The Star Thrower
I have caught a glimpse of what man may be, along an endless wave-beaten coast at dawn. It began on the beaches of Costabel. I was an inhumanly stripped skeleton without voice, without hope, wandering alone upon the shores of the world. I was devoid of pity, because pity implies hope.
In a dingy restaurant I had heard a woman say,“In Costabel, my father reads a goose bone for the weather.”
Perhaps that was why I had finally found myself in Costabel, and why all men are destined at some time to arrive there as I did. I concealed myself beneath a fisherman’s cap and sunglasses, so that I looked like everyone else on the beaches of Costabel, which are littered with the debris of life. There, along the strip of wet sand that marks the tide, death walks hugely and in many forms.
The sea casts them repeatedly back upon the shore. The tiny breathing pores of starfish are stuffed with sand. The rising sun shrivels their unprotected bodies. The endless war is soundless. Nothing screams but the gulls. In the night, torches bobbing like fireflies along the beach, are the sign of the professional shellers. Greedy madness sweeps over the competing collectors, hurrying along with bundles of gathered starfish that will be slowly cooked and dissolved in the outdoor kettles provided by the resort hotels for the cleaning of specimens.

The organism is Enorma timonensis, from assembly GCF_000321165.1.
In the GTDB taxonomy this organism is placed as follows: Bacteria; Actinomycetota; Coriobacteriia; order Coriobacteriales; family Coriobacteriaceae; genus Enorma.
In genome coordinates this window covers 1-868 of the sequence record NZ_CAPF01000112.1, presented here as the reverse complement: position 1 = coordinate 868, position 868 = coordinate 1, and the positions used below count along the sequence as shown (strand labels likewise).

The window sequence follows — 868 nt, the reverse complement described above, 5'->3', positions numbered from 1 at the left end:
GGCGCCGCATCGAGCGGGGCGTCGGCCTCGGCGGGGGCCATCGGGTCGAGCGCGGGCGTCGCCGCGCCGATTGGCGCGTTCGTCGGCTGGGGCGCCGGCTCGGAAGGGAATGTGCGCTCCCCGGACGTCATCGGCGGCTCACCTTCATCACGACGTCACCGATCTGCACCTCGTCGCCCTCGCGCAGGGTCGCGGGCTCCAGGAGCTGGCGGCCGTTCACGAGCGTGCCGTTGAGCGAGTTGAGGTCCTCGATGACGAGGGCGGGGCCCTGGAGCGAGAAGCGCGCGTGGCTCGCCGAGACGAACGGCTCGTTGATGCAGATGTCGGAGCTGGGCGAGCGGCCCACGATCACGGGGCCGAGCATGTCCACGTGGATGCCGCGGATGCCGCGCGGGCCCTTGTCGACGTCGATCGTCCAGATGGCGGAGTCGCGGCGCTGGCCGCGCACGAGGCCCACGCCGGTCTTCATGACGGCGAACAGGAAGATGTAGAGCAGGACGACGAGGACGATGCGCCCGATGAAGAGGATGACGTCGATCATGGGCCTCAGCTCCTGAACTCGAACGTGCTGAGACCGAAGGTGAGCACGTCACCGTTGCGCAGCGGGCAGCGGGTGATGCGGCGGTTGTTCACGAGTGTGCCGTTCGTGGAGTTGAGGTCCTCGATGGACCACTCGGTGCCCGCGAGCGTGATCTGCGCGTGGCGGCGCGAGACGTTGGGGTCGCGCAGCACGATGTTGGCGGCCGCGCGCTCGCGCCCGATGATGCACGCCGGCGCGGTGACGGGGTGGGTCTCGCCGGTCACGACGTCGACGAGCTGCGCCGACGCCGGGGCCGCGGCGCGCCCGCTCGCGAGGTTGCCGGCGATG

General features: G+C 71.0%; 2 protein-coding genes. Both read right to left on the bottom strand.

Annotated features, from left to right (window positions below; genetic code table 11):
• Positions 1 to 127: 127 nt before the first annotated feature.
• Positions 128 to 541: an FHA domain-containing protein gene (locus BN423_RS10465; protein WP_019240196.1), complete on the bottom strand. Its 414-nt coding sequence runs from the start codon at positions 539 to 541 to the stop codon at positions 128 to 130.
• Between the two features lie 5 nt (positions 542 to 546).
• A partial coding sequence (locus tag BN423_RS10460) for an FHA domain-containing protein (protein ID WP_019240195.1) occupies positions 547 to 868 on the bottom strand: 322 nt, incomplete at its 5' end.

It was there that I met the star thrower. As the sound of the sea became heavier and more menacing, I rounded a bluff into the full blast of the offshore wind. Long-limbed starfish were strewn everywhere, sprawling where the waves had tossed them as though showered down through the night sky. The sun behind me was pressing upward at the horizon’s rim ~ an ominous red glare amidst the tumbling blackness of the clouds.
Ahead of me, over the projecting point, a gigantic rainbow of incredible perfection had sprung shimmering into existence. Toward its foot I discerned a human figure standing, as it seemed to me, within the rainbow. He was gazing fixedly at something in the sand. He stooped and flung an object beyond the breaking surf. I labored another half a mile toward him and by the time I reached him, kneeling again, the rainbow had receded ahead of us. In a pool of sand and silt a starfish had thrust its arms up stiffly and was holding its body away from the stifling mud. “It’s still alive,” I ventured. “Yes,” he said, and with a quick, yet gentle movement, he picked up the star and spun it over my head and far out into the sea.